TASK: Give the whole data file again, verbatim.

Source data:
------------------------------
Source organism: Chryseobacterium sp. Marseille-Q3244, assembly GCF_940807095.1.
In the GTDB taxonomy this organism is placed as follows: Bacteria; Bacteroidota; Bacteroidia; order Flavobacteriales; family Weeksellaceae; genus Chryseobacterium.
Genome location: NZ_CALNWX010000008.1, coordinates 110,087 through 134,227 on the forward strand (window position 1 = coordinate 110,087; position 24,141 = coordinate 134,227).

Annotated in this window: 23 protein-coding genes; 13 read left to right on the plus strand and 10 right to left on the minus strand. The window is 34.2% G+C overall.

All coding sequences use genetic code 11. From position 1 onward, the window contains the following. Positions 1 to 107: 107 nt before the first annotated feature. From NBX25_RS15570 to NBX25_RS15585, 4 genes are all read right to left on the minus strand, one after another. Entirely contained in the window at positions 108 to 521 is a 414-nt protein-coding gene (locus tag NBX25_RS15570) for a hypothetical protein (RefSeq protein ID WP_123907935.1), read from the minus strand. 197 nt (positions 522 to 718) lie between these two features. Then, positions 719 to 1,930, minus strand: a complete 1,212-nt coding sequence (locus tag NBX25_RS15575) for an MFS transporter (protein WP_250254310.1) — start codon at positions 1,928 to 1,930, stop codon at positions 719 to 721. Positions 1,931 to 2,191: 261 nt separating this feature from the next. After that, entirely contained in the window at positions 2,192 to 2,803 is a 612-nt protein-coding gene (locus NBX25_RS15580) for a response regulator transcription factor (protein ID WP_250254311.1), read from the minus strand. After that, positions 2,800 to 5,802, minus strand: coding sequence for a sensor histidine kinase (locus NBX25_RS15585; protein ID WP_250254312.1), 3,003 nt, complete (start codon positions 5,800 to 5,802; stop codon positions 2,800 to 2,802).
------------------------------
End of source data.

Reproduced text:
Source organism: Chryseobacterium sp. Marseille-Q3244, assembly GCF_940807095.1.
In the GTDB taxonomy this organism is placed as follows: Bacteria; Bacteroidota; Bacteroidia; order Flavobacteriales; family Weeksellaceae; genus Chryseobacterium.
Genome location: NZ_CALNWX010000008.1, coordinates 110,087 through 134,227 on the forward strand (window position 1 = coordinate 110,087; position 24,141 = coordinate 134,227).

Annotated in this window: 23 protein-coding genes; 13 read left to right on the plus strand and 10 right to left on the minus strand. The window is 34.2% G+C overall.

All coding sequences use genetic code 11. From position 1 onward, the window contains the following. Positions 1 to 107: 107 nt before the first annotated feature. From NBX25_RS15570 to NBX25_RS15585, 4 genes are all read right to left on the minus strand, one after another. Entirely contained in the window at positions 108 to 521 is a 414-nt protein-coding gene (locus tag NBX25_RS15570) for a hypothetical protein (RefSeq protein ID WP_123907935.1), read from the minus strand. 197 nt (positions 522 to 718) lie between these two features. Then, positions 719 to 1,930, minus strand: a complete 1,212-nt coding sequence (locus tag NBX25_RS15575) for an MFS transporter (protein WP_250254310.1) — start codon at positions 1,928 to 1,930, stop codon at positions 719 to 721. Positions 1,931 to 2,191: 261 nt separating this feature from the next. After that, entirely contained in the window at positions 2,192 to 2,803 is a 612-nt protein-coding gene (locus NBX25_RS15580) for a response regulator transcription factor (protein ID WP_250254311.1), read from the minus strand. After that, positions 2,800 to 5,802, minus strand: coding sequence for a sensor histidine kinase (locus NBX25_RS15585; protein ID WP_250254312.1), 3,003 nt, complete (start codon positions 5,800 to 5,802; stop codon positions 2,800 to 2,802).